Founded in 963, Luxembourg became a grand duchy in 1815 and an independent state under the Netherlands. It lost more than half of its territory to Belgium in 1839 but gained a larger measure of autonomy. In 1867, Luxembourg attained full independence under the condition that it promise perpetual neutrality. Overrun by Germany in both world wars, it ended its neutrality in 1948 when it entered into the Benelux Customs Union and when it joined NATO the following year. In 1957, Luxembourg became one of the six founding countries of the EEC (later the EU), and in 1999 it joined the euro currency zone.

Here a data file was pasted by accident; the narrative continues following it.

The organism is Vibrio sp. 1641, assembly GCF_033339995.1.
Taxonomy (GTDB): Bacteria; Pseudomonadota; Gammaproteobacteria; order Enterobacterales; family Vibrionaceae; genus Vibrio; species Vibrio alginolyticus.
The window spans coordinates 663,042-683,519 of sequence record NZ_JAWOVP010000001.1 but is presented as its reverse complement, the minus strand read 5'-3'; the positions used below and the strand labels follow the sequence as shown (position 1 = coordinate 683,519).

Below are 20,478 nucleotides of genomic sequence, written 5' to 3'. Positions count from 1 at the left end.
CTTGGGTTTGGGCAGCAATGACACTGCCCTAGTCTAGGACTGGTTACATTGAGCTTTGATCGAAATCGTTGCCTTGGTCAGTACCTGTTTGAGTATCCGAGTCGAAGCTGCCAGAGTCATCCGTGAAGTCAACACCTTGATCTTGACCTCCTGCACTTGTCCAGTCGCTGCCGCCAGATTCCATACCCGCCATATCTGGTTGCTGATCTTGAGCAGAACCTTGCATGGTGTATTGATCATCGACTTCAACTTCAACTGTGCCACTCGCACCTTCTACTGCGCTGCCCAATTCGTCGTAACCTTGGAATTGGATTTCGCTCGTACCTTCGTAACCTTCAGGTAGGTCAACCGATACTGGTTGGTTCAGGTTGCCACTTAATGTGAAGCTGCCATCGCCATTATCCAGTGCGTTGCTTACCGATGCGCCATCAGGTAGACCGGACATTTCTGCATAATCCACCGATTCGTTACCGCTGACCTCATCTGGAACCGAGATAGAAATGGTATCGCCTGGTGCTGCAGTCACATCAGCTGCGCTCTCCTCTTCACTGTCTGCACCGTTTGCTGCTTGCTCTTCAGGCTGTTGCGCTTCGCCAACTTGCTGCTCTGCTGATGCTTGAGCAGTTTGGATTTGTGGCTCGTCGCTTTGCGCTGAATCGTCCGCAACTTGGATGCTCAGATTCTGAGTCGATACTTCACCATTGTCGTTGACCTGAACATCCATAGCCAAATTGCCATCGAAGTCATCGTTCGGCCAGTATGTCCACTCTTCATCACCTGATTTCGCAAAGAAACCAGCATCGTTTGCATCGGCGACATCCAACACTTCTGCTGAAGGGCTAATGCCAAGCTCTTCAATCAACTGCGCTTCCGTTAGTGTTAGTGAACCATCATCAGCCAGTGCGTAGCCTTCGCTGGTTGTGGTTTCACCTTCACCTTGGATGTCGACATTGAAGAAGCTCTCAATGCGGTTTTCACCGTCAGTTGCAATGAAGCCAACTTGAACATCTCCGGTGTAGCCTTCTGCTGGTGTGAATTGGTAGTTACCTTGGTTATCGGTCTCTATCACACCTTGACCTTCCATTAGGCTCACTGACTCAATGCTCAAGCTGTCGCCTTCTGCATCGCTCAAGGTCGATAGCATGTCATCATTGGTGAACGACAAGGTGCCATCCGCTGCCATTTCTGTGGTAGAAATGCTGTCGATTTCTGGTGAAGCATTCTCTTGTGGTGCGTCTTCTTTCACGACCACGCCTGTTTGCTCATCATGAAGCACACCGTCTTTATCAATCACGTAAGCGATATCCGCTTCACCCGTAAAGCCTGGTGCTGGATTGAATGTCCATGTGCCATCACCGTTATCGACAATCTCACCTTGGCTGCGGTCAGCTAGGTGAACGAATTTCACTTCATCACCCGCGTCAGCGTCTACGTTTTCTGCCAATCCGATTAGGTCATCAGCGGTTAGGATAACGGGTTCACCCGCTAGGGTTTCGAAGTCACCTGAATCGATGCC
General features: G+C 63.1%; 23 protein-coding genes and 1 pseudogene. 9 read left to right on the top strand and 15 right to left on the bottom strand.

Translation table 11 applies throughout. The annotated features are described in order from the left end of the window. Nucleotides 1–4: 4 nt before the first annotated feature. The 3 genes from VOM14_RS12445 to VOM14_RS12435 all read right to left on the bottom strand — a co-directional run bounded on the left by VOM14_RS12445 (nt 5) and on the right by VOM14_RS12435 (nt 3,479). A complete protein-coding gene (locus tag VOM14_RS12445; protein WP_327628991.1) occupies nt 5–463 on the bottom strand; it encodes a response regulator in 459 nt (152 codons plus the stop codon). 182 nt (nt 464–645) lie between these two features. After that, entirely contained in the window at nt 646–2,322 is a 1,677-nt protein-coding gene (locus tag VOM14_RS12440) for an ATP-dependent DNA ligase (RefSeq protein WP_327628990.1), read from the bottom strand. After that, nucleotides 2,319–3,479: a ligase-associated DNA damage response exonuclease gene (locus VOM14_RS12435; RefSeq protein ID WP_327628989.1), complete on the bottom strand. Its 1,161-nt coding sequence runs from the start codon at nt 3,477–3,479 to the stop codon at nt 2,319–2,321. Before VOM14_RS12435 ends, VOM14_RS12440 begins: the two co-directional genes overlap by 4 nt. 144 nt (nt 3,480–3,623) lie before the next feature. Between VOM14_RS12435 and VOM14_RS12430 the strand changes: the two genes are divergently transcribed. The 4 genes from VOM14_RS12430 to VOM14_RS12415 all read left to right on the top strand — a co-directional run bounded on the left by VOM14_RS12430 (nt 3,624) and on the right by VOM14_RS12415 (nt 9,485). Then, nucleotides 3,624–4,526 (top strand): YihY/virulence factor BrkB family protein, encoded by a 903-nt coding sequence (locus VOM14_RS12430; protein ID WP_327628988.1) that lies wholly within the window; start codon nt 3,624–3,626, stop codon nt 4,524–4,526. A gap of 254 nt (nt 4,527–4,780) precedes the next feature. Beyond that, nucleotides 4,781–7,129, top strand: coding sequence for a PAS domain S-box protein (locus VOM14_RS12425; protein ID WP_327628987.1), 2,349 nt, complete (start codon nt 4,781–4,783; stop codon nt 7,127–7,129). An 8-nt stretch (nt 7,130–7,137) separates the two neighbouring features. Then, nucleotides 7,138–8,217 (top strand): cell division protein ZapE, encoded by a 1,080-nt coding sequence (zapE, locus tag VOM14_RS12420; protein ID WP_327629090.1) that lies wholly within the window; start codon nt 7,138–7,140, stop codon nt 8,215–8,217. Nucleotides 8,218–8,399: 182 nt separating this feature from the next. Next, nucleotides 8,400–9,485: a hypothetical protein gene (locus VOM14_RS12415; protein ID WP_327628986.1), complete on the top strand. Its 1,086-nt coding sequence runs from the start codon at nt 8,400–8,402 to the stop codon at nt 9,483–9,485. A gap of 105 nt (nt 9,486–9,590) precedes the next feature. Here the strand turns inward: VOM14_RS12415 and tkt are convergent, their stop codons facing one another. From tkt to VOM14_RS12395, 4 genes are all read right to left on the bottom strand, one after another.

Growth is projected to remain strong, as domestic demand, notably private consumption, is boosted by strong wages and exports of financial and other business services. The accommodative monetary policy stance in the euro area will support access to credit and valuations of financial assets. Continued strong job creation, even though partly benefitting cross-border workers, is projected to reduce unemployment further to 5½ per cent.
Fiscal space is being used for a welcome tax reform incentivising labour market participation. In addition, increases in taxes on transport fuels could be used to further promote green growth. The financial sector remains the main engine of growth and the efforts to diversify the economy, focussing on digital technology and renewable resources, are thus welcome. Diversification policies should be complemented by policies facilitating the relocation of labour, including measures to increase the supply of housing.
Source: OECD - Economic Forecast
Source: IMF Statistics - Luxembourg